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Public interest in looted and confiscated art from the World War II era has increased greatly at the international level. Private parties and researchers worldwide are investigating the inventories of archives and museums in search of cultural objects which disappeared during World War II and remain missing today. Meanwhile public and private museums in Europe and the USA have also begun checking their own inventories. In several countries task forces and commissions have been appointed at the federal level to reappraise archives, check questions of provenance, or accept and investigate claims of former owners and their heirs. A few private organizations and interest associations have dedicated themselves to these tasks too.
Procedures, rules, and agreements have hardly been worked out to date in the field where this variety of activities is occurring. Sealed or difficult-to-access archives, varying research methods and standards, as well as differing levels of understanding among the centers responsible greatly complicate scientific reappraisal. Also lacking at present is broad-based information networking among experts working for the study commissions, the interested organizations, and individual researchers. Finally legal bases and procedures differ from country to country, making it difficult for claimants to identify and pursue potential routes for resolution. Above all, private parties without specific expertise or support from an organization often face difficult hurdles here. In recognition of this problem the Swiss Federal Council decided to set up a Contact Bureau on Looted Art which falls under the Federal Office of Culture. The Swiss Confederation bases its activities in the area of looted art on the three pillars of transparency, legality and adequacy.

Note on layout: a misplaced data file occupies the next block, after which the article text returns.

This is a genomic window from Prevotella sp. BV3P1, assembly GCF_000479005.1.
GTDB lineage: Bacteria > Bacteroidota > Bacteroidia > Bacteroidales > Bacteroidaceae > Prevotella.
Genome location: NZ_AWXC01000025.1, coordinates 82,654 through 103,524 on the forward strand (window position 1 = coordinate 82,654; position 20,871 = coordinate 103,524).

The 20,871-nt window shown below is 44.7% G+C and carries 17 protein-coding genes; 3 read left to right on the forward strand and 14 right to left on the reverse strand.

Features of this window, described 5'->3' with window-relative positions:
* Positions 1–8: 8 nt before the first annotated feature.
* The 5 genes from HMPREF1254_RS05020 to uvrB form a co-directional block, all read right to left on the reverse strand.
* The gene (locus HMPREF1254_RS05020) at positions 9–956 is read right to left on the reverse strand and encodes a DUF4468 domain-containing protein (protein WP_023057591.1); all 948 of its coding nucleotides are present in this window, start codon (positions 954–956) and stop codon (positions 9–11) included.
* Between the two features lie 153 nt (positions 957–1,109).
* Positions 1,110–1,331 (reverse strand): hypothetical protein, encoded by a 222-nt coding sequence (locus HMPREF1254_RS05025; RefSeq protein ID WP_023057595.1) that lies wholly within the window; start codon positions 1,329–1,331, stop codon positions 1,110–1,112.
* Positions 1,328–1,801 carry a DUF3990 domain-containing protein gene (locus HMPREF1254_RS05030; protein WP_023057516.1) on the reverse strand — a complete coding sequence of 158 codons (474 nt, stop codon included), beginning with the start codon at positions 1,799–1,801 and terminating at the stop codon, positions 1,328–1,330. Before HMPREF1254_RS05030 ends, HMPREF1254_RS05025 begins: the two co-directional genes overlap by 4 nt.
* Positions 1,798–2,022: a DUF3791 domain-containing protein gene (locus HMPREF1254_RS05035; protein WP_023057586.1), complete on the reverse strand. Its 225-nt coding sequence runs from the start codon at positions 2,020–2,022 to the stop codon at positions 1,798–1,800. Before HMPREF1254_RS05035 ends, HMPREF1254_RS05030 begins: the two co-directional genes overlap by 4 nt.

At the international level, Switzerland added its signature, along with 43 other states, to the "Washington Conference Principles on Nazi-Confiscated Art" at the international Conference on Holocaust-Era Assets in December 1998, thereby declaring that it attached great importance to the issue of looted art. Furthermore Switzerland participated at the end of June 2009 in the international "Holocaust Era Assets Conference" in Prague and adopted the "Terezin Declaration" together with 46 other nations (cf. Further information).
Contact Bureau on Looted Art
The Contact Bureau on Looted Art is a center of expertise at the federal level to respond to all issues linked to looted art from the World War II era. Its scope of activity includes the three following task areas:
Inquiries within the federal scope of competence
The Bureau itself will process inquiries, follow-up research, and claims which affect the federal art collections, the National Museum, and the National Library fall into this category.
Inquiries within the scope of competence of other institutions or private parties
Inquiries which fall into other institution's or private parties' areas of responsibility will be relayed by the Bureau to these institutions or persons. Where necessary, the Bureau will provide general information. The goal is to make available a contact bureau for researchers and claimants at the federal level and to contribute toward satisfactory solution in case of disputes.
Center of competence
The Bureau will also cultivate contact with foreign institutions and organizations which deal with the looted-art problem. It will promote exchange of general information. Hence a contribution should be made to networking information, identifying the problem, and solving it.
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